An accelerator module for a data flow computer includes an intelligent memory. The module is added to a multiprocessor arrangement and uses a shared tagged memory architecture in the data flow computer. The intelligent memory module assigns locations for holding data values in correspondence with arcs leading to a node in a data dependency graph. Each primitive computation is associated with a corresponding memory cell, including a number of slots for operands needed to execute a primitive computation, a primitive identifying pointer, and linking slots for distributing the result of the cell computation to other cells requiring that result as an operand. Circuitry is provided for utilizing tag bits to determine automatically when all operands required by a processor are available and for scheduling the primitive for execution in a queue. Each memory cell of the module may be associated with any of the primitives, and the particular primitive to be executed by the processor associated with the cell is identified by providing an index, such as the cell number for the primitive, to the primitive lookup table of starting addresses. The module thus serves to perform functions previously performed by a number of sections of data flow architectures and coexists with conventional shared memory therein. A multiprocessing system including the module operates in a hybrid mode, wherein the same processing modules are used to perform some processing in a sequential mode, under immediate control of an operating system, while performing other processing in a data flow mode.

Davidson, George S. (Albuquerque, NM); Pierce, Paul E. (Albuquerque, NM)

1990-01-01T23:59:59.000Z

463

United States/Mexico electricity trade study. [Glossary included  

SciTech Connect

During energy discussions between the United States and Mexico, it was suggested that the two countries revisit the issue of enhanced electricity trade because 10 years had elapsed since this issue was first studied. Responsibility to organize the updated study was jointly assigned to the US and to the Comision Federal de Electricidad (CFE). The study highlights the opportunities for increased cooperation among the electric utilities in the U.S. and Mexico. Direct benefits could include increased reliability of electric power service and cost savings through diversity of peak demand patterns and locational benefits associated with the siting of new generation sources. Indirect benefits could include improved economic and employment opportunities, especially in the border areas of both countries. While the study indicates that increased electricity trade is possible, there are significant technical and economic issues to consider. Any major increase in electricity trade would require a higher level of cooperation and coordination among utilities in both countries and would need to be preceded by a detailed analysis of associated benefits and costs (including environmental impacts) on both a short-term and a long-term basis. Whether US utilities and CFE decide to pursue specific projects will depend upon the need for and economics of those projects. The study recommends that the work begun by the two utility groups be continued. The study also recommends that regulators at all levels consider policies to increase coordination and review among all relevant parties so that unnecessary delays in planning and constructing needed facilities are avoided. 12 figs., 17 tabs.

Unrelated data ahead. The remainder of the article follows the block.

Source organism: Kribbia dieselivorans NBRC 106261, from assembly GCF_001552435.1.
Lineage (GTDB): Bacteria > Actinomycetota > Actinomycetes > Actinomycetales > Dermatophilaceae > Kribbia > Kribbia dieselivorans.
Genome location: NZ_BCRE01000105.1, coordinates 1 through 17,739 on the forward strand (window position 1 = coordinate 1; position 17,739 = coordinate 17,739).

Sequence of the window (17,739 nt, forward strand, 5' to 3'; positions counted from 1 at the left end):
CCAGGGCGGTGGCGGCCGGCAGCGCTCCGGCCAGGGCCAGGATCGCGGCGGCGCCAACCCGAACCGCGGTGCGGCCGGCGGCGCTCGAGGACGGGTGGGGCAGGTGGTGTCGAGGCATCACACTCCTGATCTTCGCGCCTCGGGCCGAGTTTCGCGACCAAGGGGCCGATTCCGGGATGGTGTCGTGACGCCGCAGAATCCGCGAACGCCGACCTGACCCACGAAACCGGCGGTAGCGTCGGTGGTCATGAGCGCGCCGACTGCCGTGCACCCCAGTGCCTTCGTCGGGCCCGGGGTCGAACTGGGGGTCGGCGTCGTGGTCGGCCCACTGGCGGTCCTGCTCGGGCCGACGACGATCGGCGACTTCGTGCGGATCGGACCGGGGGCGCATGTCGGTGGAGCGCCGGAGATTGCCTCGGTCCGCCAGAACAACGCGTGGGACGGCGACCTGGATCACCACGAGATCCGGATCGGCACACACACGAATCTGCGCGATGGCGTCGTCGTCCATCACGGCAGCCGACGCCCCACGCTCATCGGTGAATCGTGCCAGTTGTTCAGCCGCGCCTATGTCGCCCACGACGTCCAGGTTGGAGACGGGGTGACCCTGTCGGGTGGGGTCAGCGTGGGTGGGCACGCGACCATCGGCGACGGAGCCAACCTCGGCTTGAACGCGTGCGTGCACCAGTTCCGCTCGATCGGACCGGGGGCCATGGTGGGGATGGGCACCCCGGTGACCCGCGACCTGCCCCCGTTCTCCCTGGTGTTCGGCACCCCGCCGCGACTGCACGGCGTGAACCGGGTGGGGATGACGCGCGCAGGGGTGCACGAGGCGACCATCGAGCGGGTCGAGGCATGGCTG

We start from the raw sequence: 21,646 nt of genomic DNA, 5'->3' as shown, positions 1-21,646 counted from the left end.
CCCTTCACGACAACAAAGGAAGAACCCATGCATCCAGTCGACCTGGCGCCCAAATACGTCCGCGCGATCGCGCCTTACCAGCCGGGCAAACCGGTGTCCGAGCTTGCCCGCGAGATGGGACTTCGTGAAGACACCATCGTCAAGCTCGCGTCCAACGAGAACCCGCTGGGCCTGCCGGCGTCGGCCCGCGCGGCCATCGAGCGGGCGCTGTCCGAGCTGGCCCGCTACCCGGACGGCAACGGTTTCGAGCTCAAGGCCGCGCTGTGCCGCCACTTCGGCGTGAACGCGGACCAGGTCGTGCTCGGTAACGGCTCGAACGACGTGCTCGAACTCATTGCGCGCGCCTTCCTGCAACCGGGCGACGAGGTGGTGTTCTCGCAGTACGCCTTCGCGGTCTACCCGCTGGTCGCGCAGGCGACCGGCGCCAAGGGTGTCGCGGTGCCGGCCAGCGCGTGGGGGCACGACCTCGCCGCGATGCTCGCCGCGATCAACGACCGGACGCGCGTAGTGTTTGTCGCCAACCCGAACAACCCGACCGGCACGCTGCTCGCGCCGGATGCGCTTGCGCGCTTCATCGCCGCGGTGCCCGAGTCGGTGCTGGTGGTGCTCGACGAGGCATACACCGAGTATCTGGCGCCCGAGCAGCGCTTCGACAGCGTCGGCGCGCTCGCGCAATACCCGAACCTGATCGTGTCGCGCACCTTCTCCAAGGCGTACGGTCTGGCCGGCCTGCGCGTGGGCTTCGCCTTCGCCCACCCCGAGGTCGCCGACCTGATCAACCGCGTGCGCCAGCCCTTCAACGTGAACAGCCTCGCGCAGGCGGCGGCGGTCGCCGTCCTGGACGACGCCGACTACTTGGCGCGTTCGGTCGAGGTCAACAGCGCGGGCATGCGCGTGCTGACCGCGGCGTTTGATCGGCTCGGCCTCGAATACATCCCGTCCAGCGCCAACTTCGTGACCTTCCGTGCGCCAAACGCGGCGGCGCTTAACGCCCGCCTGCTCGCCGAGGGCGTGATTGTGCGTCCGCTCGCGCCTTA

Not Available

1991-03-01T23:59:59.000Z

464

Information regarding previous INCITE awards including selected highlights  

Office of Science (SC) Website

Information regarding previous INCITE awards including selected highlights Advanced Scientific Computing Research (ASCR) ASCR Home About Research Facilities Accessing ASCR Supercomputers Oak Ridge Leadership Computing Facility (OLCF) Argonne Leadership Computing Facility (ALCF) National Energy Research Scientific Computing Center (NERSC) Energy Sciences Network (ESnet) Research & Evaluation Prototypes (REP) Innovative & Novel Computational Impact on Theory and Experiment (INCITE) ASCR Leadership Computing Challenge (ALCC) Science Highlights Benefits of ASCR Funding Opportunities Advanced Scientific Computing Advisory Committee (ASCAC) News & Resources Contact Information Advanced Scientific Computing Research U.S. Department of Energy SC-21/Germantown Building

465

Composite armor, armor system and vehicle including armor system  

DOE Patents (OSTI)

Composite armor panels are disclosed. Each panel comprises a plurality of functional layers comprising at least an outermost layer, an intermediate layer and a base layer. An armor system incorporating armor panels is also disclosed. Armor panels are mounted on carriages movably secured to adjacent rails of a rail system. Each panel may be moved on its associated rail and into partially overlapping relationship with another panel on an adjacent rail for protection against incoming ordnance from various directions. The rail system may be configured as at least a part of a ring, and be disposed about a hatch on a vehicle. Vehicles including an armor system are also disclosed.

Chu, Henry S.; Jones, Warren F.; Lacy, Jeffrey M.; Thinnes, Gary L.

2013-01-01T23:59:59.000Z

466

cDNA encoding a polypeptide including a hevein sequence  

DOE Patents (OSTI)

A cDNA clone (HEV1) encoding hevein was isolated via polymerase chain reaction (PCR) using mixed oligonucleotides corresponding to two regions of hevein as primers and a Hevea brasiliensis latex cDNA library as a template. HEV1 is 1018 nucleotides long and includes an open reading frame of 204 amino acids. The deduced amino acid sequence contains a pu GOVERNMENT RIGHTS This application was funded under Department of Energy Contract DE-AC02-76ER01338. The U.S. Government has certain rights under this application and any patent issuing thereon.